Theresa May reveals plan for Brexit negotiations
17 Jan 2017
Theresa May today gave the clearest indication yet of her plan for the negotiations that will see the UK leave the European Union. She outlined twelve priorities for the UK and made clear that she will not seek to remain in the single market, although she will push for the ‘greatest possible’ access to it without paying ‘vast contributions’ to the EU budget. She also made clear the significance of the UK’s science and innovation base for future success.
She said: ‘This agreement should allow for the freest possible trade in goods and services between Britain and the EU member states. It should give British companies the maximum possible freedom to trade with and operate within European markets and let European businesses do the same in Britain. But I want to be clear: what I am proposing cannot mean membership of the single market.’
The twelve priorities Mrs May named for the negotiations were:
- Certainty wherever possible
- Control of our own laws
- A stronger union with Northern Ireland, Scotland, and Wales
- Maintain the Common Travel Area with Ireland
- Control of immigration
- Rights for EU nationals in Britain, and British nationals in the EU
- Protecting and strengthening workers’ rights
- Free trade with European markets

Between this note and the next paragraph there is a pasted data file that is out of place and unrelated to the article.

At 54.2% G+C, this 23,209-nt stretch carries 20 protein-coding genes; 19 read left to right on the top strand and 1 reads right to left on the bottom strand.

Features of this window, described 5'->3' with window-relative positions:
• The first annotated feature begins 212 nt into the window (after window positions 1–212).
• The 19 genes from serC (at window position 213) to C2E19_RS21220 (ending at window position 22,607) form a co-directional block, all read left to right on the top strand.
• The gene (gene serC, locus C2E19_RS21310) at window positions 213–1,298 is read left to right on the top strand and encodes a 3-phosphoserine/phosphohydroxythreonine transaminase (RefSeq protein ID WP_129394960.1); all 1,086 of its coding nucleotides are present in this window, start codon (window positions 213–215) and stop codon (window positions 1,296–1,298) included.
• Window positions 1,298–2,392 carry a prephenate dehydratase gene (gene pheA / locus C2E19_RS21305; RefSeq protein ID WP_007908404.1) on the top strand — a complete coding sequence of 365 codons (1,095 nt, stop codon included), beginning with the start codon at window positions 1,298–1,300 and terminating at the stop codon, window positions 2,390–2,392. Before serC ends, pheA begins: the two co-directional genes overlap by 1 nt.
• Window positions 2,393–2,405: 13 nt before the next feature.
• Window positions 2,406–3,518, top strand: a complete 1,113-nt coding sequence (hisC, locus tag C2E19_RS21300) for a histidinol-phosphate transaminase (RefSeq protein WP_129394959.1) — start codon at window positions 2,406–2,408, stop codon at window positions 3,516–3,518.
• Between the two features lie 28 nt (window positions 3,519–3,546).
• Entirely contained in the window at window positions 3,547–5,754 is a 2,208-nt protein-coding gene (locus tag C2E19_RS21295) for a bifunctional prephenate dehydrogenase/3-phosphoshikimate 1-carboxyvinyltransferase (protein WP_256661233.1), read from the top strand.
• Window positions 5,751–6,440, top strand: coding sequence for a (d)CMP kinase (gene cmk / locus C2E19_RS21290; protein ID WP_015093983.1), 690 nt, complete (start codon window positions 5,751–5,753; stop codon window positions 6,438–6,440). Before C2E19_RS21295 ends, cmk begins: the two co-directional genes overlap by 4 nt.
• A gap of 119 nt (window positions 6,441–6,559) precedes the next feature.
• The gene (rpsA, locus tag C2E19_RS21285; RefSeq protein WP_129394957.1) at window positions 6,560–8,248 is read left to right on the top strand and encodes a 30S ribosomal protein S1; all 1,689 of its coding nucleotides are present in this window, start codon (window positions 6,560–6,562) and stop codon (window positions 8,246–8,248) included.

- New trade agreements with other countries
- To be the best place for science and innovation
- Cooperation in the fight against crime and terrorism
- A smooth transition
The Prime Minister acknowledged that the negotiations would be difficult but said she was ‘confident that a deal - and a new strategic partnership between the UK and the EU – can be achieved’. Mrs May also made clear that she does ‘not want to undermine the European Union. We want the EU to be a success and we want its remaining member states to prosper. And of course we want the same for Britain.’
The best place for science and innovation
The importance of the UK’s science base was highlighted in the speech, with May saying: ‘A global Britain must also be a country that looks to the future. That means being one of the best places in the world for science and innovation. One of our great strengths as a nation is the breadth and depth of our academic and scientific communities, backed up by some of the world’s best universities. And we have a proud history of leading and supporting cutting-edge research and innovation.
‘So we will also welcome agreement to continue to collaborate with our European partners on major science, research, and technology initiatives. From space exploration to clean energy to medical technologies, Britain will remain at the forefront of collective endeavours to better understand, and make better, the world in which we live.’
She recognised that recruiting international talent would be crucial to maintain the UK’s position in science and innovation but made clear that controlling immigration would remain a key objective.
The full speech can be read here.